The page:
Are you trying to send as few emails as possible or as many as possible?
Are you working out how to send less or how you can acceptably send more?
What’s the best strategy?
Success in life is heavily related to trying. So why would email marketing be any different? The more you try and the more you do, the more results you get – as simple as that!
In fact for one industry vertical analysis of 8 major brands showed the best email marketing frequency is sending 6.21 emails per week.
Every email campaign generates response and revenue. Send one extra email campagin, you get extra response and revenue. And that is what you’re after, isn’t it?
Sending more emails inevitably raises a concern about overloading inboxes and annoying your customers.
If you believe you are annoying your customers (and that’s a big if) then the way to annoy them less is not to reduce your contact frequency but rather increase your value. After all sending poor content less frequently doesn’t make the content better and it certainly can’t generate higher response.
Try running a split test of two groups and increase email marketing frequency to one group in the run up to a major promotion. Then look at the results from the two groups.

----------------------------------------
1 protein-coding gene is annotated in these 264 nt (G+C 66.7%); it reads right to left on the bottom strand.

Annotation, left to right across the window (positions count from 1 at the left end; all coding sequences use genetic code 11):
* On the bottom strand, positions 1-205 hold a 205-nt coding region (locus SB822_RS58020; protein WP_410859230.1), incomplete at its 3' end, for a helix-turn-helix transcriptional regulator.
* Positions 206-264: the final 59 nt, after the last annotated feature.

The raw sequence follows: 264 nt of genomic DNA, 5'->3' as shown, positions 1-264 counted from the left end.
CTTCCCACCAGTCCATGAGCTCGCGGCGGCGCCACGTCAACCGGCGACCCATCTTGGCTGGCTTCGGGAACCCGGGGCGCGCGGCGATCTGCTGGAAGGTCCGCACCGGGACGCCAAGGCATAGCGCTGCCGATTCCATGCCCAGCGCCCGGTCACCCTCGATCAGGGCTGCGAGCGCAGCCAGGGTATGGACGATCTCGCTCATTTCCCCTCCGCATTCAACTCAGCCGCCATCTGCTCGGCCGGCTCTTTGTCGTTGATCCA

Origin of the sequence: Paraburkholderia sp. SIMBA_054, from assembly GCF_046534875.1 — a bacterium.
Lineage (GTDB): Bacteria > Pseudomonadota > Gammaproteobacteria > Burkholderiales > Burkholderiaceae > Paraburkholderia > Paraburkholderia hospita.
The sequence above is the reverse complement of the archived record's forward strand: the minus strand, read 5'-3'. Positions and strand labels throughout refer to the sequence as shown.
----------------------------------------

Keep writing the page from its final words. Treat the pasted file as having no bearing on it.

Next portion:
If you’re a B2B company and sending a monthly email try dividing your content into two and sending twice a month
You’re concerned about seeing open rates and the click rates drop? They might. But does it automatically mean you get less of what you’re after – revenue and total response?
Take a look at the example above. A monthly campaign sent to 50,000 people, with click rate at 5%, generates 2,500 clicks. What might happen if this was split into two campaigns? It might depress the click rate from 5% to 4%, but overall it delivers 4,000 clicks in the month. So, in terms of driving more traffic, that is more of what you want, splitting into two sends does that.
And think about cadence change. Thinking about frequency doesn’t necessarily refer to sending regularly on a particular day of the week, but can also refer to changing cadence. If you’ve got a big event or promotion coming up with a cut-off point, why not experiment with increasing the volume of emails towards that cut-off point? In the days leading up to the critical cut-off point, change from your normal send pattern and add two or three emails around that point. You’ll find it gives you extra response.
Ultimately you’ll only know if you’ve got your frequency set to the optimum by testing and analyzing the results.
Aim to work on how you can acceptably increase volume. It may mean improving content and value but it’s a better strategy than trying to compensate for poor relevance by reducing volume. That is never a road to success.